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I wished to know the prepositions that we can use with Pandora's box when individuals deal with the impact of this .For example in the sentence, "Maria opened a Pandora's box_________Kelly", which preposition should we place in the blank.What preposition should we use here for people receiving an action.

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    What is the relationship of the box to Kelly? It would be grammatically correct to say "Maria opened a Pandora's box FOR Kelly", or "... WITH Kelly", or "... IN Kelly", or many other words, but all mean different things. Please clarify what you're trying to say. – Jay Jul 17 '14 at 15:24
  • If the box spells something negative for Kelly how can we use the word 'for' or 'with'. For example in the sentence "Maria opened a Pandora's box at Kelly's wedding when she arrived at her wedding with Kelly ex-boyfriend", Iam using 'at' for an event what should be the preposition for people. – asterisk Jul 17 '14 at 15:33
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If you're trying to say that Maria caused problems for Kelly, you could say, "Maria opened a Pandora's Box FOR Kelly when she arrived at her wedding with Kelly's ex-boyfriend." "For" here means that Kelly was the target or recipient of the Pandora's Box.

  • But I heard that 'for' is used when a person is getting benefited by an action.Here Maria is harming the image of Kelly. – asterisk Jul 17 '14 at 15:43
  • @RAFATH, If "harming the image" is what you're intending to convey, then "Pandora's Box" might be a confusing reference. – wordsmythe Jul 17 '14 at 17:32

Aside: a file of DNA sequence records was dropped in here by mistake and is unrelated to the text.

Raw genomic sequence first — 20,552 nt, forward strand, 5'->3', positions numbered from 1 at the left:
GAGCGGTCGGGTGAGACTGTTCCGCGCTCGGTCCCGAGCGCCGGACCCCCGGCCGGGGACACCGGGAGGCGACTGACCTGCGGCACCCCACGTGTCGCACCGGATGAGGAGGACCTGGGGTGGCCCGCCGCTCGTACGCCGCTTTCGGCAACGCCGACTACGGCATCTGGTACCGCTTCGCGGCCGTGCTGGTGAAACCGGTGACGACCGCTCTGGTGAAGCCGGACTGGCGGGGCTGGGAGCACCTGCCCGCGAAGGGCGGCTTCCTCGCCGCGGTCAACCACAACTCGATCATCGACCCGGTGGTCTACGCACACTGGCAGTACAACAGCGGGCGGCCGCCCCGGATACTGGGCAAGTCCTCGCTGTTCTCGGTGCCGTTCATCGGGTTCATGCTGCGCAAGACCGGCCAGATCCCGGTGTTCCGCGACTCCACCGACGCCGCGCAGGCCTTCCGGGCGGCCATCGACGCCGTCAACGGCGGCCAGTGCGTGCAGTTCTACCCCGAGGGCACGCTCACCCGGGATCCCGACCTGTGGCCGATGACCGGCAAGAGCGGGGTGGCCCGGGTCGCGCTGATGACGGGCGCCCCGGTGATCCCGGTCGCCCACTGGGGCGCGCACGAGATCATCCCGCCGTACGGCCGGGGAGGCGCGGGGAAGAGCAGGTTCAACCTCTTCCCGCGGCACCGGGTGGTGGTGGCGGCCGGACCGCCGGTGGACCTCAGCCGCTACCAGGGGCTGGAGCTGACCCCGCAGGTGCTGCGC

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    @RAFATH There is no rule that "for" can be only be used when someone is being benefitted. This misunderstanding is what's causing trouble for you. – Nigel Harper Jul 17 '14 at 20:10
  • @RAFATH - I have some bad news for you: the preposition for isn't only used when dealing with positive benefits. – J.R. Jul 18 '14 at 0:17
  • Ditto Nigelharper. It's very common to say, "This caused trouble for Kelly", "This was bad news for Kelly", etc. I think you're getting confused by two different definitions of "for". It can mean "in favor of", like "I am for the motion made by Senator Smith and against the amendment proposed by Senator Jones." But it can also mean "affecting" or "relating to", as here. "For" -- like many prepositions -- has about 20 different possible meanings depending on context. – Jay Jul 18 '14 at 14:40
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It sounds strange to me to follow the expression "to open Pandora's Box" with anything meant to direct the effects towards someone. When you "open Pandora's Box," I think it implies that the effects are felt in a more global sense--not just by one person. I searched for the expression followed with some of these prepositions on Google NGrams and it didn't come up with any.

If you were adamant about making this sentence work, I think, in addition to "for," "on" would be an appropriate preposition to follow the expression "to open Pandora's Box."

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